OTTAWA—Bob Rae, a fixture on Canada’s political scene for more than three decades, is giving up his seat in the House of Commons in order to devote himself to work on behalf of First Nations in northern Ontario.
Rae said he is leaving politics so he can focus on his new role as chief negotiator for First Nations in talks with the province about development of the Ring of Fire mining development in northern Ontario.
“This is going to be a major undertaking,” an emotional Rae told a surprise news conference Wednesday in the foyer of the House of Commons.
“It’s clear to me that it will take a lot more time and it simply isn’t possible to do both jobs at the same time.”
The 64-year-old Rae’s unexpected announcement caps a political career that has spanned 35 years and two parties. It came after he privately broke the news to the Liberal caucus in what he described as a difficult moment.
“I have a passion for my work as a negotiator and for First Nations,” Rae said. “When you make a difficult choice, you show your emotions.”
NDP Leader Tom Mulcair offered his best wishes on Rae’s departure.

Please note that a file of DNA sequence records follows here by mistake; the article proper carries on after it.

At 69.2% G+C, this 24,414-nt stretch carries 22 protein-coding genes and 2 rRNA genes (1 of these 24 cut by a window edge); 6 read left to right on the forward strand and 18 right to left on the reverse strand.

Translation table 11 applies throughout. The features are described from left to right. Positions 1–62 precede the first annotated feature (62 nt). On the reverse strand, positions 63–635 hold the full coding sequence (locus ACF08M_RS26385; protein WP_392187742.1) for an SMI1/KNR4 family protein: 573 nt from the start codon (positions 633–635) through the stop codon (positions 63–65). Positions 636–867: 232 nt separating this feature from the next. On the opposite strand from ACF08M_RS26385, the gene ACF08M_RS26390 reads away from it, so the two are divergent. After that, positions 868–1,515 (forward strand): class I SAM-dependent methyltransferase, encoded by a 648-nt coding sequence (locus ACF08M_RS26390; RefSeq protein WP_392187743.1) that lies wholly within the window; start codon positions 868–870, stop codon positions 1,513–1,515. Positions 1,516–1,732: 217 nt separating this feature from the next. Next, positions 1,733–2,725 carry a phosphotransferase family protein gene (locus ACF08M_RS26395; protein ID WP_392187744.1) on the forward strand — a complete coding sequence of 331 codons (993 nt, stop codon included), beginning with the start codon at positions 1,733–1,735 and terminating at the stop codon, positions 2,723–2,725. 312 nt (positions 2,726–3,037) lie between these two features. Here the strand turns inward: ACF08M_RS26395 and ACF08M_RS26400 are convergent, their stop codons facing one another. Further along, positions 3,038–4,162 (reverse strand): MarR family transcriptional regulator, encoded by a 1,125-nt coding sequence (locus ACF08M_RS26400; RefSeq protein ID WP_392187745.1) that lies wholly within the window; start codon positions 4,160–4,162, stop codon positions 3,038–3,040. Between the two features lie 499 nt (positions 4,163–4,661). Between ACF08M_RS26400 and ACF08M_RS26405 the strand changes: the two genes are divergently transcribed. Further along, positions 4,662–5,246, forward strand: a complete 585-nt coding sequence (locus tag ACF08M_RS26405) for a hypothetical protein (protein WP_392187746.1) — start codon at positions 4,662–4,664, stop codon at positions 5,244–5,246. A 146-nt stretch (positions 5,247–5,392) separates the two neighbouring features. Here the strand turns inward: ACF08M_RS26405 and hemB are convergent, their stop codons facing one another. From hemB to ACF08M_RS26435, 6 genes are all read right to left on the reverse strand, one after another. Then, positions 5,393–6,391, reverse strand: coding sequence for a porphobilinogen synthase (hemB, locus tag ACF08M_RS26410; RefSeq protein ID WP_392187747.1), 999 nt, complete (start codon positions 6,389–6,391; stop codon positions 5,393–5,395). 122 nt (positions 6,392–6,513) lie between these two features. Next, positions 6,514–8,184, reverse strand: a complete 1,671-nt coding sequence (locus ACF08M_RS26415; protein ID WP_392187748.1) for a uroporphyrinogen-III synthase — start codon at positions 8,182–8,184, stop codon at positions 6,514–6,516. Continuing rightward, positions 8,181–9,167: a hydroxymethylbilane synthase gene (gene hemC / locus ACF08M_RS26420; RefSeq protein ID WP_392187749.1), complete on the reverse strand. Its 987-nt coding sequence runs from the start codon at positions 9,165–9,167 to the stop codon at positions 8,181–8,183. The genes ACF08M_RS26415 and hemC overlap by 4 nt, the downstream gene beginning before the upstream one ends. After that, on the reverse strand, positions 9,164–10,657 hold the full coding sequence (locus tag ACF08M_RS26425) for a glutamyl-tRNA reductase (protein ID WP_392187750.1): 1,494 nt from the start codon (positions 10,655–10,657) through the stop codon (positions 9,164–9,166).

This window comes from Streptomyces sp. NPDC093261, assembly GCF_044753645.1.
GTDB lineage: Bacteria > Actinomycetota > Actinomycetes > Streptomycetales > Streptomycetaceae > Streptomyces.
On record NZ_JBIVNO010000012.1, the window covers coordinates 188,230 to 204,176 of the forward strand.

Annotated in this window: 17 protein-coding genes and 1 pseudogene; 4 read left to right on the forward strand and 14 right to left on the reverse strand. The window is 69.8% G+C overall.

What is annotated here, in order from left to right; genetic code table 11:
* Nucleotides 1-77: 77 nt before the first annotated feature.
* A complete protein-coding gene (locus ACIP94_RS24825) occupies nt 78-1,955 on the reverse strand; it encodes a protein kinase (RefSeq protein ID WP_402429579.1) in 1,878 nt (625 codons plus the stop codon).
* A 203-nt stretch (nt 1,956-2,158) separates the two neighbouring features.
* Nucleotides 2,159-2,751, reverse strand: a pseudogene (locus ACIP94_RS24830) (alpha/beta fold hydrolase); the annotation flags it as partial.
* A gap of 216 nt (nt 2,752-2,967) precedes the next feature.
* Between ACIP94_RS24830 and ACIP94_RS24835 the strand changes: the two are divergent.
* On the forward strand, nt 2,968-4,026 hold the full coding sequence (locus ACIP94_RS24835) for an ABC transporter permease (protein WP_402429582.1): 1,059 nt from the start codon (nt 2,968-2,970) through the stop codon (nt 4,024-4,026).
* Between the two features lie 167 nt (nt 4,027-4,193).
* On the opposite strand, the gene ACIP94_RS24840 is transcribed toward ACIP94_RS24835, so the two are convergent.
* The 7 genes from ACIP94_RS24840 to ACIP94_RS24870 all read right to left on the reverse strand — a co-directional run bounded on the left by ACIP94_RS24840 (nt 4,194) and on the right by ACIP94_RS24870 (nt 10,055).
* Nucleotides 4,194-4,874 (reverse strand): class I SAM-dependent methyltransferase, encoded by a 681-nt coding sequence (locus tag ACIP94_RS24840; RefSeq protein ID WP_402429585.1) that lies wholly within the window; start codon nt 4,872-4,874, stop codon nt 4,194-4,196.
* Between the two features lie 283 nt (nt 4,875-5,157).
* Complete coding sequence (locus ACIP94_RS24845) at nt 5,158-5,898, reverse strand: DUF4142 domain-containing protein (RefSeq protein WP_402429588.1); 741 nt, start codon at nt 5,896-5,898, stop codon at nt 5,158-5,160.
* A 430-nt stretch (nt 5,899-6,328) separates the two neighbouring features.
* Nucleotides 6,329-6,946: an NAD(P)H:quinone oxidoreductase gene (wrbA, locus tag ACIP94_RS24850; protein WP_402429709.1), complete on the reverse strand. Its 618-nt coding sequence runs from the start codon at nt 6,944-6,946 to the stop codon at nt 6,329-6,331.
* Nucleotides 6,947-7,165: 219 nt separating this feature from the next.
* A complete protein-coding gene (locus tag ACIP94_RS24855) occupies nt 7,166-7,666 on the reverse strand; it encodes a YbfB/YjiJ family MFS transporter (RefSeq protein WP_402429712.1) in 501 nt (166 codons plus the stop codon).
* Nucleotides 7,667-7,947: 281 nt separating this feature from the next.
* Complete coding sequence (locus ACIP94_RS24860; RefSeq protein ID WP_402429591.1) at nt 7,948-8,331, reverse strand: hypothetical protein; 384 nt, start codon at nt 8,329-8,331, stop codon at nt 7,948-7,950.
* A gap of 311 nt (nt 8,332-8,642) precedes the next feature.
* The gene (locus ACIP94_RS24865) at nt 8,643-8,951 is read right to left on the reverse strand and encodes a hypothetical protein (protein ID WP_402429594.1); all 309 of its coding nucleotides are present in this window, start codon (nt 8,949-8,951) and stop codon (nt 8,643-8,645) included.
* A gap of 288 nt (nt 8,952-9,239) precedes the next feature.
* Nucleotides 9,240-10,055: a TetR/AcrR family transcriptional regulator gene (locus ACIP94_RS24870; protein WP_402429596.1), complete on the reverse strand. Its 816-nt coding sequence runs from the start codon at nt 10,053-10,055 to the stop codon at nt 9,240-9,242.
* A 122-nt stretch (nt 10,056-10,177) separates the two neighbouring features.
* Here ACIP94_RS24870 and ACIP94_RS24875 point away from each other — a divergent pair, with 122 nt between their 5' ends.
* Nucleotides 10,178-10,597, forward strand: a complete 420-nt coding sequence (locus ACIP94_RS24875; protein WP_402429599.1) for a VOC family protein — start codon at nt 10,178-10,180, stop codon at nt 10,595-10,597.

“Bob Rae has served Canadians for 35 years. He deserves our full respect and I wish him and his family well,” Mulcair said.
Rae began in politics as a New Democrat and later shifted to the federal Liberals, even seeking the party leadership at one point.
He was first elected to the Commons in a 1978 byelection, but moved to Ontario provincial politics four years later, when he became provincial NDP leader and later served as premier.
In 2006, having joined the Liberals, he unsuccessfully sought the party leadership, but won a seat in the Commons in 2008, becoming interim leader after Michael Ignatieff lost his seat in the 2011 election.
Rae in recent years was a fixture in the Commons with his fiery speeches and a shock of white hair that grabbed the eye on television.
“I have a lot of passion for Canadian politics,” he said.
But the lawyer, author, and arbitrator finally found himself caught between two careers and opted for the work of conflict resolution.
He refused to speculate about his political legacy. “I don’t write history,” he said. “That’s someone else who’s going to do that.”
With files from The Canadian Press